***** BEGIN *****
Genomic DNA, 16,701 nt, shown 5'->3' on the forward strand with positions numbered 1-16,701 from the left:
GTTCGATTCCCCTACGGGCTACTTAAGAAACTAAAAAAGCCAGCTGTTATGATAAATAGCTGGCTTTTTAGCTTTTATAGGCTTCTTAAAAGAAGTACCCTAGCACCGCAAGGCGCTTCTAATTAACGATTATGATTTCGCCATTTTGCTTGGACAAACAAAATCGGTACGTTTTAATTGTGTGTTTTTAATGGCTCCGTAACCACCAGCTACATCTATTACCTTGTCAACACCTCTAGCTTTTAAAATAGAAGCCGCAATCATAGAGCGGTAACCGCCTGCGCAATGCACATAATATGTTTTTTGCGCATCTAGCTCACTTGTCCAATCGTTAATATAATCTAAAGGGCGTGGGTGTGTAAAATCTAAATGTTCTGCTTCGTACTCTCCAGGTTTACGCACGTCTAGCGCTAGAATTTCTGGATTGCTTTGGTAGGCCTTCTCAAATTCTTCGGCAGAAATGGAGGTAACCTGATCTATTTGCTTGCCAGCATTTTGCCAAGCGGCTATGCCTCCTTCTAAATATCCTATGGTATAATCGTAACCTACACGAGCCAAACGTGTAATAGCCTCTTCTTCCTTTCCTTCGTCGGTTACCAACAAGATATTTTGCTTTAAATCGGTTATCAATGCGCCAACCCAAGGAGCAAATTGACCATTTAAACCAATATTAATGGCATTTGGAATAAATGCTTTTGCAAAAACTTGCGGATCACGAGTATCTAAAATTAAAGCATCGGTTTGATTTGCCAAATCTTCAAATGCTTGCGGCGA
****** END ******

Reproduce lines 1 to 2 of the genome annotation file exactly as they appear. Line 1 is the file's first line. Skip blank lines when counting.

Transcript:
Genomic DNA, 16,701 nt, shown 5'->3' on the forward strand with positions numbered 1-16,701 from the left:
GTTCGATTCCCCTACGGGCTACTTAAGAAACTAAAAAAGCCAGCTGTTATGATAAATAGCTGGCTTTTTAGCTTTTATAGGCTTCTTAAAAGAAGTACCCTAGCACCGCAAGGCGCTTCTAATTAACGATTATGATTTCGCCATTTTGCTTGGACAAACAAAATCGGTACGTTTTAATTGTGTGTTTTTAATGGCTCCGTAACCACCAGCTACATCTATTACCTTGTCAACACCTCTAGCTTTTAAAATAGAAGCCGCAATCATAGAGCGGTAACCGCCTGCGCAATGCACATAATATGTTTTTTGCGCATCTAGCTCACTTGTCCAATCGTTAATATAATCTAAAGGGCGTGGGTGTGTAAAATCTAAATGTTCTGCTTCGTACTCTCCAGGTTTACGCACGTCTAGCGCTAGAATTTCTGGATTGCTTTGGTAGGCCTTCTCAAATTCTTCGGCAGAAATGGAGGTAACCTGATCTATTTGCTTGCCAGCATTTTGCCAAGCGGCTATGCCTCCTTCTAAATATCCTATGGTATAATCGTAACCTACACGAGCCAAACGTGTAATAGCCTCTTCTTCCTTTCCTTCGTCGGTTACCAACAAGATATTTTGCTTTAAATCGGTTATCAATGCGCCAACCCAAGGAGCAAATTGACCATTTAAACCAATATTAATGGCATTTGGAATAAATGCTTTTGCAAAAACTTGCGGATCACGAGTATCTAAAATTAAAGCATCGGTTTGATTTGCCAAATCTTCAAATGCTTGCGGCGA